Philonica et Neotestamentica

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Monthly Archives: September 2010

More Philo in Spanish

A new translation of Philo’s works into Spanish has been on its way for some years now. So far two volumes have been published, and now is also the third volume available.
On the two first volumes, see
https://biblicalresources.wordpress.com/2009/06/15/filon-de-alejandria-obras-completa/
and
https://biblicalresources.wordpress.com/2009/11/11/filon-de-alejandria-obras-completa-2/

The third volume just recently published:
Filón de Alejandría
Obras Completas
Volumen II
Edición dirigida por José Pablo Martín
2010, pp. 560. 30,00 €
ISBN: 978-84-9879-151-8.

The volume contains 10 of Philo’s works (see here).
The publisher’s note runs like this:
“Dentro del proyecto de edición de las Obras Completas de Filón de Alejandría, este volumen II comprende la parte media de una de las series literarias de Filón denominada generalmente Comentario alegórico. Esta serie se inicia con los tres tratados de Alegorías de las leyes, publicados en el volumen I, y concluye con otros siete tratados, editados en el volumen III. Los diez tratados que componen el presente volumen se encadenan según el principio de la lectio continua y van del capítulo 3 al capítulo 9 del Génesis del Pentateuco según la versión de la Biblia de los Setenta.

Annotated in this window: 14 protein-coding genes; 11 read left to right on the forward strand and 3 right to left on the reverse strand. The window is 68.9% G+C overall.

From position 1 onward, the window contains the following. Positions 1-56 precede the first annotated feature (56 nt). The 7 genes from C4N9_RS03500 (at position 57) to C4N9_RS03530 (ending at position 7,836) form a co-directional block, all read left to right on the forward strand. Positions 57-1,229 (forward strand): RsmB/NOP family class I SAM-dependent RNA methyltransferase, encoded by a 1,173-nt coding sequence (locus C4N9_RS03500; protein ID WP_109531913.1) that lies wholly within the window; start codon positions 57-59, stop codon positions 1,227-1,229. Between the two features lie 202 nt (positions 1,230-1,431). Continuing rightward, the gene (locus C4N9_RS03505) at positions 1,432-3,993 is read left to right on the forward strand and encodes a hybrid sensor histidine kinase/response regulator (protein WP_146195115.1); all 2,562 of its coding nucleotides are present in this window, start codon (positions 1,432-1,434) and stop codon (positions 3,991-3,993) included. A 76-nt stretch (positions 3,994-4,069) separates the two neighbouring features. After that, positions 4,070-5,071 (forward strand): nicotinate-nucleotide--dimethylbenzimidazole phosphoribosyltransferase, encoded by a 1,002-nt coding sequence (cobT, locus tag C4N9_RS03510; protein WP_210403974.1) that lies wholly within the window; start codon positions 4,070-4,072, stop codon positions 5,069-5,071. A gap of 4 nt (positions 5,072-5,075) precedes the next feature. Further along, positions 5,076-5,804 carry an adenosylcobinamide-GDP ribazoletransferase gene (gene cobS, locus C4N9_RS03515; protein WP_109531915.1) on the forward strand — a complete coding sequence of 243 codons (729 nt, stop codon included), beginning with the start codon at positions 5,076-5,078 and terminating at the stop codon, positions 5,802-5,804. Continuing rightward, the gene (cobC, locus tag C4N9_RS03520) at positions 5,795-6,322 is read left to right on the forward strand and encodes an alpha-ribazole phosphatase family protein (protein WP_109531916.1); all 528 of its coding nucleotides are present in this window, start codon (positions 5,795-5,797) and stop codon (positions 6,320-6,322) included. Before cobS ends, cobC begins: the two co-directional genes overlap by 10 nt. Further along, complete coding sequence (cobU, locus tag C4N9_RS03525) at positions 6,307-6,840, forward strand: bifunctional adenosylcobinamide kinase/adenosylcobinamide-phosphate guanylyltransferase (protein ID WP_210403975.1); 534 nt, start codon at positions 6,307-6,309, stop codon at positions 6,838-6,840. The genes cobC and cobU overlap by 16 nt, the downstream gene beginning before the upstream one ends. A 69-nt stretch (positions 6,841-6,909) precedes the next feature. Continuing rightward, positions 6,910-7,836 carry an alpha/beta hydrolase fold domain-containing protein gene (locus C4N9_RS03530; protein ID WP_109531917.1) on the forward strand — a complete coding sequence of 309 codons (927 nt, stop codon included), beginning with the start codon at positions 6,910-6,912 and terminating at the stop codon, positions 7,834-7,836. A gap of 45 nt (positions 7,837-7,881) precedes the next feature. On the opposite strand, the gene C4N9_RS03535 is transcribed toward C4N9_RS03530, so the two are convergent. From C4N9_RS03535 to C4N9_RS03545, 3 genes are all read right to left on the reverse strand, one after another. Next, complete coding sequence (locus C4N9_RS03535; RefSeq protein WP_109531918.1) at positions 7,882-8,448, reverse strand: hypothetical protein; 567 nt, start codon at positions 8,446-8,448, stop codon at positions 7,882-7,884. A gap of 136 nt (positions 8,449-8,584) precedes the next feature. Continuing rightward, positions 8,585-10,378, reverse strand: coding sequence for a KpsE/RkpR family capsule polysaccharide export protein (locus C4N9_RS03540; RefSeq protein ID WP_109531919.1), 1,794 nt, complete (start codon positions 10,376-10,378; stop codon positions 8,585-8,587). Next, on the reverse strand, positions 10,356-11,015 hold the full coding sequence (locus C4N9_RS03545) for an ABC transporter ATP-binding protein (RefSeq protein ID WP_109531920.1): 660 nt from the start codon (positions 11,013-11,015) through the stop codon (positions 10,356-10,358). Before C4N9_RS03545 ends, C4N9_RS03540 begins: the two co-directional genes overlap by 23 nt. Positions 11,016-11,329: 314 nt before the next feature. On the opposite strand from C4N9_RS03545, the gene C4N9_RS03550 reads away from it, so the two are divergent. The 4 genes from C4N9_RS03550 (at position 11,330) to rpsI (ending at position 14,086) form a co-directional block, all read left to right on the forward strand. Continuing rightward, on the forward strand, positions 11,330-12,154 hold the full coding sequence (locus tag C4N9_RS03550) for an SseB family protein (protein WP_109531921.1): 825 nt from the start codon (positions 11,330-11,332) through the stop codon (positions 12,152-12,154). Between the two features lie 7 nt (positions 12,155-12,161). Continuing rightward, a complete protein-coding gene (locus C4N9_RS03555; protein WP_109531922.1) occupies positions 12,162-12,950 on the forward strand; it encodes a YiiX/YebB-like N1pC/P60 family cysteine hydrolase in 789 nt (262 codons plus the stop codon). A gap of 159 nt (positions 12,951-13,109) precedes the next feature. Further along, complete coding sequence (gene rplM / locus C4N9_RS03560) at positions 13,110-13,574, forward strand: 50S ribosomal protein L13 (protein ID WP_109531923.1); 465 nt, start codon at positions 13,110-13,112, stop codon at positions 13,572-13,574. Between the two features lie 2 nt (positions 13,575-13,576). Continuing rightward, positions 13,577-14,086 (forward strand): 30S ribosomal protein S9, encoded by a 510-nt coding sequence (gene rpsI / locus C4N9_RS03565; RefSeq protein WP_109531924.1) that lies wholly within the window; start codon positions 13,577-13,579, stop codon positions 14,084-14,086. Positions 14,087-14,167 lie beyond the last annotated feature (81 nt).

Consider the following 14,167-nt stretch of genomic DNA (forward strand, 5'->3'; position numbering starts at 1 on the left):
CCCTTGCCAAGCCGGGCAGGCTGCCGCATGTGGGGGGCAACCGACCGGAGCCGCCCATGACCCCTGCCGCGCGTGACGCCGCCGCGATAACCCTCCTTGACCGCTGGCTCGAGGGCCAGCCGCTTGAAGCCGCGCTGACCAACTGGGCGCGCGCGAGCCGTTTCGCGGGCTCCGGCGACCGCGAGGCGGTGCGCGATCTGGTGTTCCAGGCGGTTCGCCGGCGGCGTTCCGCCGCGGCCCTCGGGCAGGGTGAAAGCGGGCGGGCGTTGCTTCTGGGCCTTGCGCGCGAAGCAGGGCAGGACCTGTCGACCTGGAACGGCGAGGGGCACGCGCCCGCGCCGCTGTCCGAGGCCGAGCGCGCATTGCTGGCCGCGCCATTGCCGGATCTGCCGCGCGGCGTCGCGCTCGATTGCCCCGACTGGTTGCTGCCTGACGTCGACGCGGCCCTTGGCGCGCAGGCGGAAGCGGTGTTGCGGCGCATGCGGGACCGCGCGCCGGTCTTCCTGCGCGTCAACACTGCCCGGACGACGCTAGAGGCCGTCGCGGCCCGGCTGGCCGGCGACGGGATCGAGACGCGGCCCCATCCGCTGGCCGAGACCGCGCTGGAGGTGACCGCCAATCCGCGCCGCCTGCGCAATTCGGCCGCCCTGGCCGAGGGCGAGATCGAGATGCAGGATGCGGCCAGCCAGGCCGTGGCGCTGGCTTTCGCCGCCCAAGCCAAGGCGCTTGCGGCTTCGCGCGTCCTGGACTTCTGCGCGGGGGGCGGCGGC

Los contenidos de cada tratado responden al juego entre la secuencia del texto bíblico comentado y los temas que se organizan en torno al texto. Estos temas pertenecen a un razonamiento general, conforme a una lectura en profundidad, es decir, alegórica. La temática alegórica aborda las figuras genesíacas desde los hermanos Caín y Abel hasta los relatos sobre el patriarca Noé. Las narraciones sobre estos personajes bíblicos son tomadas como significativas de las diversas etapas del itinerario del alma del hombre expulsado del paraíso hasta lograr la perfección del patriarca Abraham.